Researcher have found a new benefit of whiskey and it has nothing to do with your health. Taking the residue and turning it into a biofuel, they have discovered how to power a vehicle all thanks to the dark liquor. The first successful whiskey-powered car test drive occurred earlier this month in Scotland.
The whiskey biofuel, known as biobutanol, is produced from barley kernels and pot ale - a yeast liquid left after fermentation. This fuel can be used as a direct replacement for gas or diesel without having to make any modifications to the vehicle's engine.
BBC News - Whisky-fuelled car makes first journey https://t.co/gTOptJHRbG
— Celtic Renewables (@CRL_UK) July 7, 2017
For those concerned with the vehicle's performance, the first test drive showed no signs of mechanical problems. In fact, the car drove smoothly and there were no noticeable differences in the operation of the vehicle. This can mean big news for the automotive and whiskey industry.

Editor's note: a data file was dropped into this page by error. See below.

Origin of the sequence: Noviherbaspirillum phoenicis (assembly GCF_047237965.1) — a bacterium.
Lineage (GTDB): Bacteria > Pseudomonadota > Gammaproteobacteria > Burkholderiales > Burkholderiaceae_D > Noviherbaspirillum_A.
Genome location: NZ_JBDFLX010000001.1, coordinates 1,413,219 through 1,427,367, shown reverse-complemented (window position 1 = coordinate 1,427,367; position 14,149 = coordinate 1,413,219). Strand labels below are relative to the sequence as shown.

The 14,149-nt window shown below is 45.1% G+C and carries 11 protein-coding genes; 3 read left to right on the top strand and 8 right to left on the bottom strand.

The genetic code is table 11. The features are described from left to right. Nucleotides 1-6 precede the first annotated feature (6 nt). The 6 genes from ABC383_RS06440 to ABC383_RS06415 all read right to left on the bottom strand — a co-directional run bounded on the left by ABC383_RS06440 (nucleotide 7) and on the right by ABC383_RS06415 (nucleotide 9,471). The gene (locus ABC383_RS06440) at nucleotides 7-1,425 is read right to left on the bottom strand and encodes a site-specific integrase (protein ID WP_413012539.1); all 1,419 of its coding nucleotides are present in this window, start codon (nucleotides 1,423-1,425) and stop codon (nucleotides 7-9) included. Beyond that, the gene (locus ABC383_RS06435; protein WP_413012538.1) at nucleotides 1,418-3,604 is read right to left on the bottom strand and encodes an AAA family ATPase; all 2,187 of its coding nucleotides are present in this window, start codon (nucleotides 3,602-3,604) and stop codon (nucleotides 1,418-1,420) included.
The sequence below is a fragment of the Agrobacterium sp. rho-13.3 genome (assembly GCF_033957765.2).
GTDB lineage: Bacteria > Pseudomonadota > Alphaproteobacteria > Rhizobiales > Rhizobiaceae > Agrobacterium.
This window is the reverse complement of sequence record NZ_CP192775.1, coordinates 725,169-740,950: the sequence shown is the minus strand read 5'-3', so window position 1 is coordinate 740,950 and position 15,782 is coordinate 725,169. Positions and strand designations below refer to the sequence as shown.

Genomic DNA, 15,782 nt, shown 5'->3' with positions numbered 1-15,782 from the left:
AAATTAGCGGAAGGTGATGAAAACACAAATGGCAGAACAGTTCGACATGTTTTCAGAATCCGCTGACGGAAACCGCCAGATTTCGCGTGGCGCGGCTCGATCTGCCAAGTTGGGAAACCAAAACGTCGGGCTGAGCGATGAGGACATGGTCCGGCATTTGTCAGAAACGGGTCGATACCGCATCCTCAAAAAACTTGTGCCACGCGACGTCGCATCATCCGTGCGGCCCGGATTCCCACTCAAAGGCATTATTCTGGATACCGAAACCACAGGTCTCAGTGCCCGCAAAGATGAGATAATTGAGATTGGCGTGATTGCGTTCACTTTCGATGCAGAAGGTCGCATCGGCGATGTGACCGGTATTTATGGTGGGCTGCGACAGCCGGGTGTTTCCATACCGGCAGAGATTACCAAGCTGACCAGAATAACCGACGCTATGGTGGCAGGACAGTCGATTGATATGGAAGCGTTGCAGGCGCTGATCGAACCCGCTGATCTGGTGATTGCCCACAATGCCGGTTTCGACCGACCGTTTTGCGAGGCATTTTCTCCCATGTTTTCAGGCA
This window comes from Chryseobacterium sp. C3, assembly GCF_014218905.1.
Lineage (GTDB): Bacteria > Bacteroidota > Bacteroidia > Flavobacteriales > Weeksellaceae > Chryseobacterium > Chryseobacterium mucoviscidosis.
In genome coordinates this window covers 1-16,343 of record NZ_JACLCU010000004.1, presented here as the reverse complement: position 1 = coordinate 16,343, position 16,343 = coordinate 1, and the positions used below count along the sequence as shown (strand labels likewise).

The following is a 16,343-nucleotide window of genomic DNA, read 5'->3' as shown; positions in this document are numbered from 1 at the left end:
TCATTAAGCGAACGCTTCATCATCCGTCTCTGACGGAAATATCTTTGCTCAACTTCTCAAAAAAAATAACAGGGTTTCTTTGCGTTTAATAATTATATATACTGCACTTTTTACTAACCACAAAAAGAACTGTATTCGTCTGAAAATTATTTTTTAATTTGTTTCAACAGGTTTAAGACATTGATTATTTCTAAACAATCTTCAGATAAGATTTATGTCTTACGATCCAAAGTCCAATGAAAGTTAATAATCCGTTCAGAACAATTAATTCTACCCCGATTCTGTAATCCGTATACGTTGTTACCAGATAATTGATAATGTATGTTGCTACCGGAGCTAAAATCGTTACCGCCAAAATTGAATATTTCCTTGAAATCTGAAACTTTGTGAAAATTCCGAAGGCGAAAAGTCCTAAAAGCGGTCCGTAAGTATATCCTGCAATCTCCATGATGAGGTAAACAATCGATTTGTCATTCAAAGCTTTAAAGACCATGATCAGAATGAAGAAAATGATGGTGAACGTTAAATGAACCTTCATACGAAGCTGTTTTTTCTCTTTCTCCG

The team behind the historical test drive was collaboration between Celtic Renewable Ltd. and Tullibardine Distillery. According to the BBC, Scotland's whiskey industry produces about 750,000 tons of draff, barley kernels, and two billion liters of pot ale on an annual basis. This residue has no beneficial value to the industry, so turning it into fuel not only produces less waste, it also offers a fuel alternative that can have an impact on a global scale.
Alternative fuel sources have been a big issue in the wake of environmental health. Hybrids and electric vehicles have been sought after thanks to their cleaner means of transportation. Big names like Ford, Honda, and the mother of them all, Tesla, are changing how we commute. Using whiskey as biofuel has the potential to join the list of alternative fuel sources and give the public another option in clean transportation.
By 2019, Celtic Renewable Energy Ltd will have a whiskey biofuel plant up and running thanks to a government grant of 9 million euros. While for now the production will remain in Edinburgh, the company will be targeting other whiskey producing countries like the US and Japan.
While you shouldn't go dumping your top shelf whiskey into the gas tank, whiskey fueled cars may be our future.